Every time Billy Bilkim Costanza entered the antique shop where I worked, he would find some excuse to say, “The mountain still calling me, boy. The voice in my ears might change but the message always remains the same . . .
In the summer of 1977, almost a year after Elvis’s death, I met my father for the first time. While many were still mourning the passing of “the King,” in Toronto, we were preparing for a party that promised to be hotter than the record temperatures that divided the city into those who loved the heat and those who didn’t . . .
There was no need to open my eyes to tell the difference; all I needed to do was breathe. One slow inhalation of air held in my body as long as possible. At the time, I couldn’t articulate exactly what it was, but what I could say was that with one deep breath my lungs were filled with the atmospheric odours particular to Hong Kong . . .
The father, his wife and two children are standing in the basement when the bird flies in. It must have come in through the chimney. It circles and circles over their heads, desperately trying to find something familiar and get away from the faux wood panelling and green shag carpet . . .
I found her in literature only once, hiding in Salman Rushdie’s short-story The Courter. London, 1962, an Indian nanny walking down a street in Kensington with the edge of her “red-hemmed white sari” in hand . . .
yes, this places still exists in winter,
although reduced ferry service and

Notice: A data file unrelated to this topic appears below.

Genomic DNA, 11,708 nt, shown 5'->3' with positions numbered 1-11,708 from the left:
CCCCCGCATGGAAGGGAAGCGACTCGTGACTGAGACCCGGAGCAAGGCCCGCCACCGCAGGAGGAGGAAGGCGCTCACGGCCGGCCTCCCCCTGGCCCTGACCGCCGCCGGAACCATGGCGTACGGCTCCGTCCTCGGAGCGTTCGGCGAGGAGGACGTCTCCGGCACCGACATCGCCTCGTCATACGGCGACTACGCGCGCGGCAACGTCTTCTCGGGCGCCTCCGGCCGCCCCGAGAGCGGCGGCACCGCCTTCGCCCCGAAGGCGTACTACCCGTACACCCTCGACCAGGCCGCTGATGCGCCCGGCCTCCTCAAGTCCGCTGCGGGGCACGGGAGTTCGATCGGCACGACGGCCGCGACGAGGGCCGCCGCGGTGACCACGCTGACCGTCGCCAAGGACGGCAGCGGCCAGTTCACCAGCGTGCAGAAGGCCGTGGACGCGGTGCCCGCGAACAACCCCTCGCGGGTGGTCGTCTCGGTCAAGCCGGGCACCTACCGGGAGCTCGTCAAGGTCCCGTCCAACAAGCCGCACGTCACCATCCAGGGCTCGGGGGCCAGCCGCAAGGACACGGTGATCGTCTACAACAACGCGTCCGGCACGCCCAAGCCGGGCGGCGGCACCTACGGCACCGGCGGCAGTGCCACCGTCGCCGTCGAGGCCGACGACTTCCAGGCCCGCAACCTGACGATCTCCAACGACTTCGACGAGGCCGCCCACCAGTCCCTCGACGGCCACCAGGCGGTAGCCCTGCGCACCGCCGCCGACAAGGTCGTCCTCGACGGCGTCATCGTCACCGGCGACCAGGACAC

a wind that rattles the bones
of the skeletal trees lining the beach
certainly make it less accessible.
and the sand is coarse and hard—
the weight of too many ghosts
has compressed it and the ice has cooled
summer’s too-hot-to-stand-in dreams . . .
A blown kiss floats above the ocean, lingers
dreamt, a thumbprint stamped
from nectarines with fuzz of peach and stubble of
face, lobe of ear, grazed,
The nectar drips down
soft neck of smoke, sweat, sweet
smell of Indian summer, legs and twigs entwined, not tangled . . .
—“Ow . . . yo, that hurt.”
A young woman jams her elbow into my chest shoving me out of her space. Her distracted exit from a department store propels her small pod of friends askew. My chest hurts, not in a call-the-ambulance kind of way but in a startled unexpected physical-contact-with-a-stranger kind of way . . .
Every morning, before school, Riyaz spent at least an hour packaging parathas. She had learned the process quickly, not long after moving to Toronto to live with her mother’s eldest sister. Wipe the kitchen table. Lay out newspaper pages . . .
It was the first time I’d sat down with Frank since moving out five years earlier. More might have passed were it not for Yuri killing himself. I recall thinking spring was the season I would’ve chosen, too . . .
The guy in the tight, black Speedo
(shine over the crotch)
is ready to dive;
another Russian Jew,
new to the community pool,
unsure of how to say “Make way!,”
makes his announcement nonetheless
“I am here
in your country . . .
Amal stands in front of the gymnasium,
she doesn’t fidget, she stands straight.
Jeremy hisses, Why does your cousin always have to sing?
and I shrug my shoulders. The gymnasium is almost quiet,
it’s Christmas and students whisper like crinkling wrapping paper . . .